4. Valerie says:

    TerraCycle also has textile/clothing ZeroWaste boxes. If you can’t donate your clothes, recycle them. It’s on the pricey side, but split the cost with friends/family and have a recycling party.

  5. Joanie says:

    all great if you live in a warm climate, but not practical if you live in cold climates and you need fleece, etc to keep warm and not freeze to death. No cottons or any such thing, is practical when you have -40 and lower in the winter…good guilt trip for those who need warm and I mean WARM clothes, not light, thin or cool clothes

  6. Pat G. says:

    I love cotton, but unfortunately, most natural fabrics take a long time to dry. I have tried for the best of each by lie drying my cottons whenever I can.

  7. okmisschi says:

    Plastics emit toxins when they are made, as you wear them (or leach into your food?) and for HUNDREDS of years in the landfill/oceans. Your great, great, great grandchildren will be lookin back at who did and didn’t address these depressing realities. I started sewing so I could make clothing without plastics and support organically grown cotton fabric, etc. Hopefully we can all start making choices and legislature that will help future generations.

  8. shopping thrift shops is a great idea, but many folks don’t want to do that.

  9. whit2432 says:

    I’d like to know how to alter my existing clothing to fit my >40 lb. weight loss body. That would be another way to avoid more buying and to sustain clothing options.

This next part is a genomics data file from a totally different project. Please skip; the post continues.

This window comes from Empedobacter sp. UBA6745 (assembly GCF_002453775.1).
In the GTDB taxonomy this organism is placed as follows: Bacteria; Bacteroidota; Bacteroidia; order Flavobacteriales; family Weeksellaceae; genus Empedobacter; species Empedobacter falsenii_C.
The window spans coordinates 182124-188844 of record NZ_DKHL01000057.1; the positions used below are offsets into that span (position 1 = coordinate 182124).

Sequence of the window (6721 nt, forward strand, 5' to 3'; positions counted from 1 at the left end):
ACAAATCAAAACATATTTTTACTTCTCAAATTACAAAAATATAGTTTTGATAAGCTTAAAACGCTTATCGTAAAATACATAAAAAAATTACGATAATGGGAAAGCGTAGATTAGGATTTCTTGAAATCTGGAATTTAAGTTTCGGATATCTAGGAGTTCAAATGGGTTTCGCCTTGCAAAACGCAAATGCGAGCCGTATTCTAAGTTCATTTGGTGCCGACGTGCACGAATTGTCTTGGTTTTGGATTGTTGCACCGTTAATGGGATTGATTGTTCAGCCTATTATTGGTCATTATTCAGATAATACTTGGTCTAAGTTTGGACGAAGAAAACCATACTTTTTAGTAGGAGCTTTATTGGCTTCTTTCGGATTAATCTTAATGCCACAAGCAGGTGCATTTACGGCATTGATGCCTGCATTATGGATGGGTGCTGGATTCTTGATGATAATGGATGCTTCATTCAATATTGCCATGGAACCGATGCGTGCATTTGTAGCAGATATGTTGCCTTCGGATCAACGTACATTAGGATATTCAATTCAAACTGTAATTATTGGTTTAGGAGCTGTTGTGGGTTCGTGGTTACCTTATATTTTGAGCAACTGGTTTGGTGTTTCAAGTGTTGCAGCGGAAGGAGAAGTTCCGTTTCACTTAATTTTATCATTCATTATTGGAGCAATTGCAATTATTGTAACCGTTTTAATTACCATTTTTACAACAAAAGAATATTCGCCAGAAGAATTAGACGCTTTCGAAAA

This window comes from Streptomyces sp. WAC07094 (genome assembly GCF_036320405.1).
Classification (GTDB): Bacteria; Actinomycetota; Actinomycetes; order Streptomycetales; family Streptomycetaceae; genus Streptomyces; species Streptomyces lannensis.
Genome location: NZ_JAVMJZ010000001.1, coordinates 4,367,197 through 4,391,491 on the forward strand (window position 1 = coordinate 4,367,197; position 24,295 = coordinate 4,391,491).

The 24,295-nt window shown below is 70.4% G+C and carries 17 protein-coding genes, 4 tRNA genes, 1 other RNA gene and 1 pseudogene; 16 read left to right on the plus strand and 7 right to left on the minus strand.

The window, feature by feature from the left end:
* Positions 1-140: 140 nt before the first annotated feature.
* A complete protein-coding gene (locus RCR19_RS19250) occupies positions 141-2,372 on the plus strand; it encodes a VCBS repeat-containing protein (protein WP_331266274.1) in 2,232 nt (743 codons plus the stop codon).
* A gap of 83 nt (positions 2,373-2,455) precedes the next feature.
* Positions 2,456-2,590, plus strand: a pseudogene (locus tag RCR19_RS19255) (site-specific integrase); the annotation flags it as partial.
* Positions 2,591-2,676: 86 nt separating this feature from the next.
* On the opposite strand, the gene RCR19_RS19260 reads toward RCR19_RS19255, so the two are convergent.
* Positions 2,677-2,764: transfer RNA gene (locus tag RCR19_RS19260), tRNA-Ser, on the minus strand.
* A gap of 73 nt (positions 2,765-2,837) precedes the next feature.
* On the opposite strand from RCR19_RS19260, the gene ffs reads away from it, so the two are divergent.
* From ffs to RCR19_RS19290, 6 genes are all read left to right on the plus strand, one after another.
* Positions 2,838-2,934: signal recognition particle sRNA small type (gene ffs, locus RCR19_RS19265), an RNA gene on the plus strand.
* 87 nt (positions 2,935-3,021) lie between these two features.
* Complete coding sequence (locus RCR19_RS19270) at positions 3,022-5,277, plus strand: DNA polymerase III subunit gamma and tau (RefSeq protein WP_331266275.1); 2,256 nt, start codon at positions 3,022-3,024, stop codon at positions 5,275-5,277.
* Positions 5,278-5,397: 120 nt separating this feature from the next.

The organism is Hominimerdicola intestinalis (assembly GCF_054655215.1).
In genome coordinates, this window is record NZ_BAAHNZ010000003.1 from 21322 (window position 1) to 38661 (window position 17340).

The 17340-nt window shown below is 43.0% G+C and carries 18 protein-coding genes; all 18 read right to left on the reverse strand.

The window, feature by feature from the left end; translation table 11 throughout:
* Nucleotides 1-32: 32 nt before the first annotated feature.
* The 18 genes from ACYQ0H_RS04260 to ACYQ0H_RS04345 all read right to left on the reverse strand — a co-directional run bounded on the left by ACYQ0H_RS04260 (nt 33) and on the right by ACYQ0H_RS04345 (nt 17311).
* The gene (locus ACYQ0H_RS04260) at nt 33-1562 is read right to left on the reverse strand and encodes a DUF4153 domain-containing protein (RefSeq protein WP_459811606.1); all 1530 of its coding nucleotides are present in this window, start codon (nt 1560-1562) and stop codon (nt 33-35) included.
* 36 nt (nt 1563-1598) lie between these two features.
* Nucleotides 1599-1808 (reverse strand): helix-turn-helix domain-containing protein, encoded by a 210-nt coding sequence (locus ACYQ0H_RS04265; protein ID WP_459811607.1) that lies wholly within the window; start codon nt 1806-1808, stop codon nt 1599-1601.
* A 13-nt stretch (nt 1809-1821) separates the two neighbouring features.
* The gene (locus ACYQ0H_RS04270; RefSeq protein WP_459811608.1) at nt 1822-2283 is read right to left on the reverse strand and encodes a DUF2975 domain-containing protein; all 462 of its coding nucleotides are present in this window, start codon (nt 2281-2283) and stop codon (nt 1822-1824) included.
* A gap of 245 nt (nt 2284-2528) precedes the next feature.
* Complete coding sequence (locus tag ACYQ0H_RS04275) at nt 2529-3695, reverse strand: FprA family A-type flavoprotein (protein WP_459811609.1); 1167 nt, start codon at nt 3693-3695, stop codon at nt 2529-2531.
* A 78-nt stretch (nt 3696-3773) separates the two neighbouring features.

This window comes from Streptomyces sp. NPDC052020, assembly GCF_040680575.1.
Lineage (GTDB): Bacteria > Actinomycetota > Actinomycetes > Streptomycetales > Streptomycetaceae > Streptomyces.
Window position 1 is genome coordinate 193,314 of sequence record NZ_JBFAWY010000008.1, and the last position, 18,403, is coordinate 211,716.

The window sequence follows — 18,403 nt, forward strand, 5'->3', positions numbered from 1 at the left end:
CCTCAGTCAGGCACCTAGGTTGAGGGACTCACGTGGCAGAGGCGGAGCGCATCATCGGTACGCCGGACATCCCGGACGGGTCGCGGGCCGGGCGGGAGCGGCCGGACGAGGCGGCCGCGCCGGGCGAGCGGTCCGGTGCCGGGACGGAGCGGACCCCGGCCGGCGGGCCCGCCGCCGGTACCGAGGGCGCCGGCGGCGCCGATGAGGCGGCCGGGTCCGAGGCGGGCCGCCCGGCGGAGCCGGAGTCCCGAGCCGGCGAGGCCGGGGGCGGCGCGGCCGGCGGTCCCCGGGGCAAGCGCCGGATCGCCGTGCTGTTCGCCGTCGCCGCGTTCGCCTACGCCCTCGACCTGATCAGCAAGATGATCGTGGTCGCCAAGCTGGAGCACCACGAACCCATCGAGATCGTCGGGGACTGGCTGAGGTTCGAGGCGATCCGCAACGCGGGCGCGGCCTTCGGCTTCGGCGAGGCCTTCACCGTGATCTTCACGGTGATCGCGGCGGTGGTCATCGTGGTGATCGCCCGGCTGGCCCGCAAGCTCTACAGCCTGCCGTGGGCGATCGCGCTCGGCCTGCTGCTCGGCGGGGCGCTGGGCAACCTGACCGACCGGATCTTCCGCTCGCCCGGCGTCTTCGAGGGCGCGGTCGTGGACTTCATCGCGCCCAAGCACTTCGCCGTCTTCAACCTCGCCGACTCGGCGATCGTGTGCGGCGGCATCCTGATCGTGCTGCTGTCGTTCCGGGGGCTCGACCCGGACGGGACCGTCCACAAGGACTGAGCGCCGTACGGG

10. Deb says:

    I can’t remember the site now but I recently read an article about a group that bought loads of wedding dresses and prom dresses and the like from thrift stores and took them apart to create new dresses and donated them to girls in need. Wonderful idea. Beautiful work. Sad to see all those gorgeous fabrics discarded. So glad someone can do this.

  11. Claudia says:

    Much food for thought here. However, I am not sure if you can call cotton good for the environment given the amount of water it needs. Regarding linen, the process extract the fibres from the plants is not without impact either, using water or in some processes sulphuric acid. I don’t know which process is normally used, but it is striking that linen became so cheap over the last years.
    Overall what is really really bad for our earth is the pace and quantity of consumption.
    As you write, a hand tailored garment may come expensive but will remain beautiful for a long time. I know a woman who went through some very hard times, she used to say that as a poor person she cannot afford cheap clothes, because they have to be renewed so frequently. Good quality is an investment.
    On the topic of avoiding waste, I fight a long and lonesome battle against the home sewers’ habit of making toiles. It is fabric that often goes to landfill afterwards – often for making only one model of the garment. And this shows too that the raw material is far too cheap. We need a new way of living.
    Thanks for all your work and sharing! Stay safe, stay sane

  12. Lenoa Sokal says:

    I think it’s a great idea.

  13. Margaret Kritzler says:

    These are some really good ideas about how to help our environment. Thanks so much for sharing. Happy to support the site with a coffee or is it supposed to be Kofi?